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What is TestNG.xml and How to use it ?

What is TestNG.xml ?

In TestNG framework, we need to create Testng xml file to create and handle multiple test classes. We do configure our test run, set test dependency, include or exclude any test, method, class or package and set priority etc in the xml file.
 
TestNG.xml file is an XML file which contains all the Test configuration and this XML file can be used to run and organize our test.
 
TestNG eclipse plugin can be used to automatically generate testng.xml file so no need to write from scratch. In this article, we are going to learn about what is testng.xml and how to use testng.xml file to run our test.
 
TestNG support two kinds of parameterization, using @Parameter+TestNG.xml and [email protected] In @Parameter+TestNG.xml parameters can be placed in suite level and test level.
 
If the Same parameter name is declared in both places; test level parameter will get preference over suit level parameter.
 
You understand how vital a TestNG XML file is for running parallel tests in a Selenium Grid, it is time to learn how to create a TestNG XML file. There are two methods to create a TestNG XML file, feel free to use either of them-

Method 1: 

  • Right-click on the project folder & towards the bottom of the list, select TestNG and then “Convert to TestNG.”
  • Click on Next
  • The next window that pops up will have the refactored source code, which would be applicable after you click Finish.
  • A new addition to your project directory would be displayed named as testng.xml.
  • Double click on testng.xml to open the xml file

Method 2:

  • Right-click on Project, then New, and finally select File.
  • Next, enter the following file name “testng.xml” and then click on Finish.
  • In this step, you will have to enter the XML code manually. That is how the two methods differ from each other. After entering the XML code, you can select a name for your liking suite and class. This is what a basic XML file looks like-
<?xml version="1.0" encoding="UTF-8"?>
<!DOCTYPE suite SYSTEM "http://testng.org/testng-1.0.dtd">
<suite name="Suite">
    <test name="Test">
         <classes>
             <class name="testng.TestNGTestOne"/>
          </classes>
     </test> <!-- Test -->
</suite> <!-- Suite -->

Now you can copy the above code (with your choice of names) on the TestNG XML file we’ve created above.

<?xml version = "1.0" encoding = "UTF-8"?>
<!DOCTYPE suite SYSTEM "http://testng.org/testng-1.0.dtd" >
<suite name = "Cycle1">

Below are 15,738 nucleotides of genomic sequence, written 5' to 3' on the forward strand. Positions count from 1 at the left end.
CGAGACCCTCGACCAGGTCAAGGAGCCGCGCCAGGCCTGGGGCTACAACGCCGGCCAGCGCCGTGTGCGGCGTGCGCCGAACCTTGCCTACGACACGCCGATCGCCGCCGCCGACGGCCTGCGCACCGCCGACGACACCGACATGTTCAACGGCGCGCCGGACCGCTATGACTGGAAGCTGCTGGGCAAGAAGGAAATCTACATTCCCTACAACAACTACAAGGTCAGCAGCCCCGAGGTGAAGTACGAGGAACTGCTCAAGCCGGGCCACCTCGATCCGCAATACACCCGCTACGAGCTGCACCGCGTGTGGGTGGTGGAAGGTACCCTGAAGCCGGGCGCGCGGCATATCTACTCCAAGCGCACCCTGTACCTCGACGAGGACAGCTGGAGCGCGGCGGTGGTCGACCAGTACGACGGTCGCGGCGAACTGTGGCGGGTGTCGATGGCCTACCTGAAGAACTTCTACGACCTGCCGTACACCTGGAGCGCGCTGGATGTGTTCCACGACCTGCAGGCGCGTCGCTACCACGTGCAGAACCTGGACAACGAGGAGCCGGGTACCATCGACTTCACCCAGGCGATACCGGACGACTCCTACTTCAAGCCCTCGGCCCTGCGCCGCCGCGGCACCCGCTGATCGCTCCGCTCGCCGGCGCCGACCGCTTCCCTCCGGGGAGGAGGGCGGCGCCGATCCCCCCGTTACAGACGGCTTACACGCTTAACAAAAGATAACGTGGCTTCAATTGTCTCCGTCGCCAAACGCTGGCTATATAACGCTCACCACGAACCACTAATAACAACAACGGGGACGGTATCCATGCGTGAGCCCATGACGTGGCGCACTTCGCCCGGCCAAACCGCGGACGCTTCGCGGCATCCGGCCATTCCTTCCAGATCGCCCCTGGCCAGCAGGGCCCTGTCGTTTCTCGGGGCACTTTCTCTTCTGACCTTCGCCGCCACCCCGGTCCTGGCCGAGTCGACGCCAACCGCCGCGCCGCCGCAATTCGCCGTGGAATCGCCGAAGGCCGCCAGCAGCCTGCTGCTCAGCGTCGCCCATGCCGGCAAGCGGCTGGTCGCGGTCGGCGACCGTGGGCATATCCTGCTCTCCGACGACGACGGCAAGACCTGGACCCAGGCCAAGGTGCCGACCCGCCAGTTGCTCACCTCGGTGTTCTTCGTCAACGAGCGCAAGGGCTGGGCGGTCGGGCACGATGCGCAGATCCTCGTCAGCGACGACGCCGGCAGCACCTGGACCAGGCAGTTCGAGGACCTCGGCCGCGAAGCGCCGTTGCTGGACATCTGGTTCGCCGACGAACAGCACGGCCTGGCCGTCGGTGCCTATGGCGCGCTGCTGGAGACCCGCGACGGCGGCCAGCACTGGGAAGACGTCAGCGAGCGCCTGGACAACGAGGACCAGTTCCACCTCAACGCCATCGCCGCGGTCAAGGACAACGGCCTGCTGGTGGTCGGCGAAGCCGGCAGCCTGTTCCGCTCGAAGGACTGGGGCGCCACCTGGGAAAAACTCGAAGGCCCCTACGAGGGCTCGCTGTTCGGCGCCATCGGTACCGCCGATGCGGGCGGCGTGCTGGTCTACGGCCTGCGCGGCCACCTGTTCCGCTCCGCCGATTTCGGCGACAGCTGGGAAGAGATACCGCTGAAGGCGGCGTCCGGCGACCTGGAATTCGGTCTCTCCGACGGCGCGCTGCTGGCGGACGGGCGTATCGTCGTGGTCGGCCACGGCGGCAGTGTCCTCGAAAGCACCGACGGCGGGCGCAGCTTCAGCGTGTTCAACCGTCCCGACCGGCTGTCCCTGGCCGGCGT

<test name = "Tutorialspoint">
   <classes>
      <class name = "Test1" />
         <methods>
            <exclude name= “Login.*”/>
         </methods>
      </classes>
   </test>
</suite>

The testng.xml file has the numerous uses as listed below

  • Test cases are executed in groups.
  • Test methods can be included or excluded in the execution.
  • The execution of multiple test cases from multiple java class files can be triggered.
  • Comprises names of the folder, class, method.
  • Capable of triggering parallel execution.
  • Test methods belonging to groups can be included or excluded in the execution.

How to use TestNG

The hierarchy of an XML file is quite straightforward. It goes something like this- first < suite > tag, second < test > tag and lastly, < classes > tag.
 
As mentioned above, you can give any name to the suite and test tag, but you have to be careful while naming classes since it is a combination of the Package name and Test name.
 
Since suite is the topmost hierarchy, this is where multiple test classes can be placed.
 
For example, we have three test classes, one for opening Google, another for searching on Google, and one to open Gmail. All these three classes can be defined under the same test tag for execution.
 
The next step is to run the project using the XML file. Right-click on the testng.xml file and navigate to “Run As >> TestNG Suite.”
 
You can see for yourself that the test classes mentioned in the XML ran successfully, and with it, you can now create your own test suite and run multiple tests all in one go and subsequently get the results.
 
In our upcoming posts, we will learn about TestNG annotations along with the examples. Stay tuned and Happy TestNG! 😉

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